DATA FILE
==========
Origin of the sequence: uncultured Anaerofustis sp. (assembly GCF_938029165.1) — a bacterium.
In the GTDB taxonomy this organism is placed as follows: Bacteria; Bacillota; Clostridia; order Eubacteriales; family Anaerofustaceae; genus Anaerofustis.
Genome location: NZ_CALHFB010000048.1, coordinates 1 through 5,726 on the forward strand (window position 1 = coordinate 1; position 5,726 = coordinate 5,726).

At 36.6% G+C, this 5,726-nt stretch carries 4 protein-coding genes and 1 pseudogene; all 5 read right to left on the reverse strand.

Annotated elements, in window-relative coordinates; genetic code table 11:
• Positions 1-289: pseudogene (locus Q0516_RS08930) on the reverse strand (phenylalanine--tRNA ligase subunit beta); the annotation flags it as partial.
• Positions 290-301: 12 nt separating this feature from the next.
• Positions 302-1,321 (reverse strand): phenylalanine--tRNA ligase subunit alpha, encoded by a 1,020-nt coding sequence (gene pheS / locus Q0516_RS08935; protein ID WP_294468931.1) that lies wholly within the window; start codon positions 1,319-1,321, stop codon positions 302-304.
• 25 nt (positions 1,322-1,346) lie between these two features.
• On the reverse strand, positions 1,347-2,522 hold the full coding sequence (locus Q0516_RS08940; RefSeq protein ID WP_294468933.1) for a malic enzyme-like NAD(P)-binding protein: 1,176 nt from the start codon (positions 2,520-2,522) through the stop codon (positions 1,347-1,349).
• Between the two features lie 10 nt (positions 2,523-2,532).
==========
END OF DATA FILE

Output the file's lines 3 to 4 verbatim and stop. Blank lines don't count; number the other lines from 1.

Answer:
Genome location: NZ_CALHFB010000048.1, coordinates 1 through 5,726 on the forward strand (window position 1 = coordinate 1; position 5,726 = coordinate 5,726).

At 36.6% G+C, this 5,726-nt stretch carries 4 protein-coding genes and 1 pseudogene; all 5 read right to left on the reverse strand.